Drusky Entertainment Presents
Fountains of Wayne / Soul Asylum
Evan Dando (of The Lemonheads)
1620 Penn Avenue
Pittsburgh, PA, 15222
Doors 7:00 PM / Show 8:00 PM
This event is 12 and over
Fountains of Wayne
Fountains of Wayne's long-awaited new album, Sky Full of Holes, will be released in the US on August 2 via Yep Roc Records, their first release on the NC-based indie label. This is the acclaimed band's first new release since 2007's Traffic And Weather.
Recorded in New York City, Sky Full of Holes features 13 new songs by Chris Collingwood and Adam Schlesinger, ranging from high-energy power pop to intimate, acoustic-driven ballads. Songs like "The Summer Place" and "Richie And Ruben" showcase the band's renowned storytelling abilities and flair for creating memorable characters; elsewhere, they take a more impressionistic approach, as in the shimmering "Someone's Gonna Break Your Heart" and the elegiac "Cemetery Guns" (a lyric from which provides the album's title). In signature FoW fashion, the album manages to be simultaneously witty and wistful, imaginative and personal.
Formed in New York in 1996, Fountains of Wayne took its name from an iconic garden store in nearby Wayne, NJ (which, sadly, closed recently). The band has received steady critical accolades since its inception; "Dean Of American Rock Critics" Robert Christgau has called them "lyric poets" and "true art heroes." The group's line-up, which also includes guitarist Jody Porter and drummer Brian Young, has remained unchanged since they toured in support of their 1996 self-titled debut album. FoW were nominated for two Grammys, including a slightly belated Best New Artist nod, in 2003, after scoring a hit with their third album, Welcome Interstate Managers.
Landing their first record deal with Twin/Tone in 1984, Soul Asylum recorded a total of four albums for the local label: Say What You Will… Everything Can Happen in 1984 (later re-released as Say What You Will, Clarence… Karl Sold the Truck), Made To Be Broken, and While You Were Out in 1986, and the EP Clam Dip & Other Delights in 1988. The band then switched to A&M, releasing Hang Time in 1988 and And the Horse They Rode In On in 1990 under that label. Although they enjoyed some success as a live band, Soul Asylum suffered from low album sales and considered disbanding.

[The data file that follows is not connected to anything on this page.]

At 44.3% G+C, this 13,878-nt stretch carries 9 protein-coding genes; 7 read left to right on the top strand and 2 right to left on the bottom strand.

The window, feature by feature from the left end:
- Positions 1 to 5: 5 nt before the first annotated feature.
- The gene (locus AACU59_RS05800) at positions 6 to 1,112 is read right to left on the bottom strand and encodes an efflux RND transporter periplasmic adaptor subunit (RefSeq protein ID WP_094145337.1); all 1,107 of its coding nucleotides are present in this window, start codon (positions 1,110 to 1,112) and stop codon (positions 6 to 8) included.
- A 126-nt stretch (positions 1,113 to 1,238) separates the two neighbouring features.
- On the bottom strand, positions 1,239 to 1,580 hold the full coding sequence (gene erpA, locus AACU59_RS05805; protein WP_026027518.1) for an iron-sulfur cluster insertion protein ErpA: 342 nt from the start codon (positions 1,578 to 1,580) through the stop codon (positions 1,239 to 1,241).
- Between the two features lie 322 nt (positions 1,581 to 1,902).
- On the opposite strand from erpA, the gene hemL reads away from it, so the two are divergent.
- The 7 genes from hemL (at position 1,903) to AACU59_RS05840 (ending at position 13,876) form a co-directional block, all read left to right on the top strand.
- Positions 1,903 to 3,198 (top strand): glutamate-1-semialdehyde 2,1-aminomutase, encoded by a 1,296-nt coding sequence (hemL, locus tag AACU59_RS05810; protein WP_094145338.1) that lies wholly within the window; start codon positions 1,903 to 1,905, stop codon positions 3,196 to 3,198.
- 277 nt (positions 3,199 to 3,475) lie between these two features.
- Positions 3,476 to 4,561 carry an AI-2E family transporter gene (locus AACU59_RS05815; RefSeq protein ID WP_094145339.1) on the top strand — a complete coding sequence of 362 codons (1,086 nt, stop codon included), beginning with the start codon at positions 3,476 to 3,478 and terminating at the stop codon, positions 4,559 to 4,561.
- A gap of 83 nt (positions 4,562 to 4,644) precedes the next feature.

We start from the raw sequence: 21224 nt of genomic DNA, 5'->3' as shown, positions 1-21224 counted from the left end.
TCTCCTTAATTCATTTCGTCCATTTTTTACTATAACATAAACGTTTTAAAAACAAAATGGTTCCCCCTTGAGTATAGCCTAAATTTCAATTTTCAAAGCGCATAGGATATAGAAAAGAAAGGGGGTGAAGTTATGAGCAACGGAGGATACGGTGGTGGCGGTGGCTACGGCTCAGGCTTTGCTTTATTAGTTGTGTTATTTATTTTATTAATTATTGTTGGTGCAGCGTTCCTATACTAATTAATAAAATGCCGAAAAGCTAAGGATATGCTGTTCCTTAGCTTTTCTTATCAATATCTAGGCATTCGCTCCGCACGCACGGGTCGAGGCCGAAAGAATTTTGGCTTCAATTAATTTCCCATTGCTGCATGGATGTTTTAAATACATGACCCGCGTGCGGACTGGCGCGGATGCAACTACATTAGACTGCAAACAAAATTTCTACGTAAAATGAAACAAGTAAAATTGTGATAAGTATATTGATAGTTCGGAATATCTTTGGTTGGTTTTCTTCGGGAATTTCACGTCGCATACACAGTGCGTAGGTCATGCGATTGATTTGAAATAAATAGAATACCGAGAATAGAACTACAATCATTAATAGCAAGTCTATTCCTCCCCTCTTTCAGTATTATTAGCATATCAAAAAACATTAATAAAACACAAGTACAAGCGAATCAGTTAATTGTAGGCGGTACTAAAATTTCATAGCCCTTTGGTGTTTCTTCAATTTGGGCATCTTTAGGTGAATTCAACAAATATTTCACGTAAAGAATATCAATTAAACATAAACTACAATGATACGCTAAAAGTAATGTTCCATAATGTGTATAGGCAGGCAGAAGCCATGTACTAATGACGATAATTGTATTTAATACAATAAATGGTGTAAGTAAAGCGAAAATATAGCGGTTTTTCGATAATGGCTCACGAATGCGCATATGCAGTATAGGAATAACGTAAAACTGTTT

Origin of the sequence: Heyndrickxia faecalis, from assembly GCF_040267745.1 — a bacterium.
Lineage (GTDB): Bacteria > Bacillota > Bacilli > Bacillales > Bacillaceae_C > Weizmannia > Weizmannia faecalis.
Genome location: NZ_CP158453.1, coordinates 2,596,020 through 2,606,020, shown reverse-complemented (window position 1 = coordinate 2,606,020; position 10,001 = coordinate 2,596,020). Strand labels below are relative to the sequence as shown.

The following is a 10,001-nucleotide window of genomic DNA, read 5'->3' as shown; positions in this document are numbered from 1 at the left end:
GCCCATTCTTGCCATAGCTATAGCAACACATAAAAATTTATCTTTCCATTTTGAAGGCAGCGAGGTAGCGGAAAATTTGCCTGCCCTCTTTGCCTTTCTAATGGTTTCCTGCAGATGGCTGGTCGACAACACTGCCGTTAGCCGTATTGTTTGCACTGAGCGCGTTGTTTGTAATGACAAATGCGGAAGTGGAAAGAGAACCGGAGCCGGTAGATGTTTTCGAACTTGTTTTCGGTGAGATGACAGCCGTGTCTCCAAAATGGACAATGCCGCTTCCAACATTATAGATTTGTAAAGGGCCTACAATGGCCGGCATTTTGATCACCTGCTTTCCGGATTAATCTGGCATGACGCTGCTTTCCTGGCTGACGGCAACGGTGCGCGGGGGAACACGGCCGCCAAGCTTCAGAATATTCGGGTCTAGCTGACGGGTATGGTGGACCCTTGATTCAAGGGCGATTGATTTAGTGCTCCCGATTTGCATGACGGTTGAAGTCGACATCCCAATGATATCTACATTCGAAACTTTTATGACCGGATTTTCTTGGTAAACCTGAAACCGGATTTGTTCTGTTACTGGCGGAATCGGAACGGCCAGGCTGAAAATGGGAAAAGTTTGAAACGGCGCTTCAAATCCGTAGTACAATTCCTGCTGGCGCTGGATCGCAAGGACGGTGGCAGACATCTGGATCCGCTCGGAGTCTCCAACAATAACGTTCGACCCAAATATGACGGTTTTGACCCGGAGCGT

In 1992, they signed with Columbia Records to produce Grave Dancers Union, a record that would come to transform them from underground college rockers to international superstars. The first two singles off the album, Somebody To Shove and Black Gold, both came in at high positions at the Modern Rock and Album Rock charts, but it was the album's third track that led them to their major breakthrough. Runaway Train peaked at #5 on the Billboard Hot 100, raised album sales to double-platinum level, and won Soul Asylum the Grammy Award for Best Rock Song in 1994.
In 1995, Soul Asylum followed up the success of Grave Dancers Union with Let Your Dim Light Shine, which climbed to #6 on the Billboard 200 and featured the #1 Modern Rock track Misery. After releasing Candy From a Stranger in 1998, the band members took a break from recording and didn't release a new studio album for the better part of seven years.
They reunited in 2004 to record their ninth full-length album. Shortly thereafter, Karl was diagnosed with throat cancer. Up until this point, Soul Asylum had always included Dan, Karl, and Dave, despite several line-up changes. This changed on June 17th, 2005, when Karl passed away after finishing his work on the new album. The Silver Lining was released in 2006 and dedicated to Karl Mueller's life and memory, with Dan expressing that, "For me, this record is Karl."
On July 17th, 2012, the band released a new album: Delayed Reaction.
The Altar Bar
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